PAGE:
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Reflections on the BHM Panel Talk Aderonke Ajibade (Ronke) 28 Oct 2019 I first heard the term “decolonising the curriculum” in 2018 when I came to the UK for my Master’s degree. Back in Nigeria, I had always heard discussions on why we need to embrace and celebrate our culture and values in all we do, so it is safe to say the term decolonising has existed for a long time and the notion of decolonising the curriculum has existed since 1900. There have been various movements towards this cause and it has been a major topic of discussion in various institutions but to date there has been little or no action made towards this. It was great to understand what decolonising the curriculum meant to the various groups represented on the panel. To understand the process of decolonising, we must understand that the word in itself is almost impossible because there are deep-rooted issues that need to be addressed before the curriculum can be decolonised. Panelists described decolonising the curriculum as being more than fixing our reading lists, it is a process that starts from changing our mindset. Essentially deconstructing ourselves and the society. Professor Gus John, the keynote speaker, described the process of deconstructing as “deconstructing oneself from their own identity formation, national origins, cultural assumptions, value base and level of essence. Students and academics must get rid of the fact that whiteness is the standard, if it is not white or from whites it is not good enough. The system was not designed for us in mind so changing it can be difficult. We need to understand the systemic problem or else we will keep talking about the same thing in years to come." Decolonising goes beyond the white institutions and still remains a problem in black institutions thanks to duplication of the white curriculum where British institutions have been seen as the standard. Decolonising is not only for white people or white institutions but also for those who are yet to get away from mental slavery. We have seen an increase in black lecturers in white institutions, however, this does not present a solution to the problem. To solve this systemic problem, decolonising should be the goal of everyone, we don’t just need black lecturers and leaders but those who understand the problem and are ready to take bold decision and make sacrifices. If you do not understand the problem of racism, you cannot understand how to solve the problem. The HE sector is proving slow in addressing this problem: collective actions must be taken by academica, black leaders who have the knowledge and understanding and disrupt the hegemony of class, caste and ethnicity and whiteness in particular as Prof. John has rightly put it in his keynote speech. It takes sacrifice and dedication and the black populace can only take advantage of the power we have to make a demand. As black people we have to deal with our consciousness and understand the problem starts with reconstructing our thoughts and making demands not for selfish reasons but for a better society, you must not take the lead in the movement but take advantage of your circle of influence. In Barack Obama’s words, “Change will not come if we wait for some other person or some other time. We are the ones we’ve been waiting for. We are the change that we seek.” As a young black leader, we all have a responsibility in changing the narrative and this will start with deconstructing mindsets and educating oneself on your history and the problems of your community and being prepared for sacrifices that need to be made.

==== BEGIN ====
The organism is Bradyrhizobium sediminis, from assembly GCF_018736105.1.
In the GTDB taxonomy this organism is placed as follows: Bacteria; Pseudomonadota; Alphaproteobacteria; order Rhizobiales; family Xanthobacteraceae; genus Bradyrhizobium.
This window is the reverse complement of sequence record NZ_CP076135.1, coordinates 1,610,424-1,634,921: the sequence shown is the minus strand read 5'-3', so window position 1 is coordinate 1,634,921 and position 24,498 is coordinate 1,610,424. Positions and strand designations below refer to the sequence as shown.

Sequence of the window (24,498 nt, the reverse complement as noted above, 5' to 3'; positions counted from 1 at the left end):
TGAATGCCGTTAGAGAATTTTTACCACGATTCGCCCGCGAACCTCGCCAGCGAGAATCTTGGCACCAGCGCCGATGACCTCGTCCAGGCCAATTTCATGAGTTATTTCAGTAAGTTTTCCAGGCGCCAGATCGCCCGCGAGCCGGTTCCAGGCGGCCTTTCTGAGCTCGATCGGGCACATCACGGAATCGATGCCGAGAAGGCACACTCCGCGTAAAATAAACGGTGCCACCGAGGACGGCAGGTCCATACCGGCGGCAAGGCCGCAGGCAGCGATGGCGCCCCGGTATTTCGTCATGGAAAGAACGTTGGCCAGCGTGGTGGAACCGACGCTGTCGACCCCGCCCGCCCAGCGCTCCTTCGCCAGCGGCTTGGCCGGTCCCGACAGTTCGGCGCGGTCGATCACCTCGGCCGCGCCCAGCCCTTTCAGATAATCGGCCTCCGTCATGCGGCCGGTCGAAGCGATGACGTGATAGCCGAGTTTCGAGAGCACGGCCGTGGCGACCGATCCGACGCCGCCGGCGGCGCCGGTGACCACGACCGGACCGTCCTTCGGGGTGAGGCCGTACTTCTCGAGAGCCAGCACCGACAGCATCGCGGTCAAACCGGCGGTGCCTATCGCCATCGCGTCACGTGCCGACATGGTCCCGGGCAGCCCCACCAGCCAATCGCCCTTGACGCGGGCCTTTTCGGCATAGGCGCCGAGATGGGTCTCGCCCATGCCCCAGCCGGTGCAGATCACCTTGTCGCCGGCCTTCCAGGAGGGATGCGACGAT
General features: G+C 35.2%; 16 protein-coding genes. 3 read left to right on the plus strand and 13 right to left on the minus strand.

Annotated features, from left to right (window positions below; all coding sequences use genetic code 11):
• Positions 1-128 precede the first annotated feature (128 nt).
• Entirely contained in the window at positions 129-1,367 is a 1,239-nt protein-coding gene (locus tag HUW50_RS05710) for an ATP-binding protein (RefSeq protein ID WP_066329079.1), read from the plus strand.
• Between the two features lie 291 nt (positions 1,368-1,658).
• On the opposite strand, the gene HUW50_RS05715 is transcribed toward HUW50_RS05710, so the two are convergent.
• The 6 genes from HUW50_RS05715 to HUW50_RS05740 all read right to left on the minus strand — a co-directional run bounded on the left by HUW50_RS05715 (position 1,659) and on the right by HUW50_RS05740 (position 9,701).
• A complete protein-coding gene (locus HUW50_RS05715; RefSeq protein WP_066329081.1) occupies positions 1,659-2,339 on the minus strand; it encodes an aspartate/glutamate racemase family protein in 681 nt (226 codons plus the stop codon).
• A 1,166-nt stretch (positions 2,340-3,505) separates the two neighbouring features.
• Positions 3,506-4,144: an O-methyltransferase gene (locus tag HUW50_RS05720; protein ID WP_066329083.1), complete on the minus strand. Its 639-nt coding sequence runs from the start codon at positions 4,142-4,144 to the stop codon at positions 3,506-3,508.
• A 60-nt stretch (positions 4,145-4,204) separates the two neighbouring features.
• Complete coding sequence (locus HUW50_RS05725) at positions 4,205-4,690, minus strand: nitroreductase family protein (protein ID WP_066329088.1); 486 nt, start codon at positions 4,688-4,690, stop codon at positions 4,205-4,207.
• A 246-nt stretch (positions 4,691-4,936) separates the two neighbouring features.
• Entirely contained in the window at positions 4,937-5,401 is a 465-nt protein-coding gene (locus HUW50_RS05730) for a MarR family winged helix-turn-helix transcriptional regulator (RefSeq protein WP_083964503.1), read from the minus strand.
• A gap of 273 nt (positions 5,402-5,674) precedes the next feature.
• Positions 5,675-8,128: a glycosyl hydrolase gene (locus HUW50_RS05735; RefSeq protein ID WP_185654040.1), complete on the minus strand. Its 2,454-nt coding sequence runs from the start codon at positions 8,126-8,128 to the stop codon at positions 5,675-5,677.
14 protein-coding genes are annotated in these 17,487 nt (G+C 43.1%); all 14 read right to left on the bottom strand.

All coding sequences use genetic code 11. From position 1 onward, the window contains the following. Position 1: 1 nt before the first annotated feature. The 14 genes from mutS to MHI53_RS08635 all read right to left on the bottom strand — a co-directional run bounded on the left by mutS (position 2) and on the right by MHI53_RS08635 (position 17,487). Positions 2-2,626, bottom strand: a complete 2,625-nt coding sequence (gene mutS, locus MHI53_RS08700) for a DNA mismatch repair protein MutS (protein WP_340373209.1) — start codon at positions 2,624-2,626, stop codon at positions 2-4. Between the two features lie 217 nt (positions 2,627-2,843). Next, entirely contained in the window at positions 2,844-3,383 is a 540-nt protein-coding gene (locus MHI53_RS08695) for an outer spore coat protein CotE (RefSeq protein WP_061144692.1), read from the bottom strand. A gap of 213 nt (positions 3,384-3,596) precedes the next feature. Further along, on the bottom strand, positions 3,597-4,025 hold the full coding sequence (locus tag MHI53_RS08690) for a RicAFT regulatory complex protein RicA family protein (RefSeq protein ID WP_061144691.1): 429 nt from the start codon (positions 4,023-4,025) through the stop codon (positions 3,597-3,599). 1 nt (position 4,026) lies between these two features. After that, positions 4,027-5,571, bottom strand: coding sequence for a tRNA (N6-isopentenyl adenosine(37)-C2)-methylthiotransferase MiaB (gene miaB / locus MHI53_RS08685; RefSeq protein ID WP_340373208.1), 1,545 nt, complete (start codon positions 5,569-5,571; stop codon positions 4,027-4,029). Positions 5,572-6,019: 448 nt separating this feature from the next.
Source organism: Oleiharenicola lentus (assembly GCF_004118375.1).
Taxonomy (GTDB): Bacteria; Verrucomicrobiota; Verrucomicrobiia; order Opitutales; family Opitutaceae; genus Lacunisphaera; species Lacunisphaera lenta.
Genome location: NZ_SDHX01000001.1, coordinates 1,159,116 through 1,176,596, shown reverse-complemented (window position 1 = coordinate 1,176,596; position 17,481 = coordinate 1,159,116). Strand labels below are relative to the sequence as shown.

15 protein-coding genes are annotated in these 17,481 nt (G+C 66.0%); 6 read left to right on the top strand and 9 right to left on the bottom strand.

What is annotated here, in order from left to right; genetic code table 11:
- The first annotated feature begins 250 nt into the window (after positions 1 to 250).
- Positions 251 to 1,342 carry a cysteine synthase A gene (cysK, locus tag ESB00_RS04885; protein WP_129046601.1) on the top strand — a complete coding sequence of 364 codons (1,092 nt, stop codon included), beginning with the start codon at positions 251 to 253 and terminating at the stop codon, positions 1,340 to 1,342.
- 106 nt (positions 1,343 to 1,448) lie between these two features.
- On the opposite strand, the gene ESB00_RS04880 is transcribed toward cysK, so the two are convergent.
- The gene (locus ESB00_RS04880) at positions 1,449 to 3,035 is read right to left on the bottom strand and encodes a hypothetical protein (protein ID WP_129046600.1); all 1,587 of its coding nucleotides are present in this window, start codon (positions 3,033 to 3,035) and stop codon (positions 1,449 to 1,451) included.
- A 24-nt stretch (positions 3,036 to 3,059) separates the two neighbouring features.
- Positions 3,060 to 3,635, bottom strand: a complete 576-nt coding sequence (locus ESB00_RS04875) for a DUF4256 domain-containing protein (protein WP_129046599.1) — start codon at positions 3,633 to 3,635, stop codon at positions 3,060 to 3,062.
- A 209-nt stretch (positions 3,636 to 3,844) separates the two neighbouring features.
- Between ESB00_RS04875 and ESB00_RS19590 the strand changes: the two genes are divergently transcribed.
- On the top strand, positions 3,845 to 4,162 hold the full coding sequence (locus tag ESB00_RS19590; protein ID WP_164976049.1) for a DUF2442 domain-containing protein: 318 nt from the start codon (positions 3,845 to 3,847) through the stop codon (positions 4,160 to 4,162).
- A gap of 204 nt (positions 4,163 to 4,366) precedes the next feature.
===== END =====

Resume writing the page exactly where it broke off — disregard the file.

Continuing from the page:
CHANGING THE NARRATIVE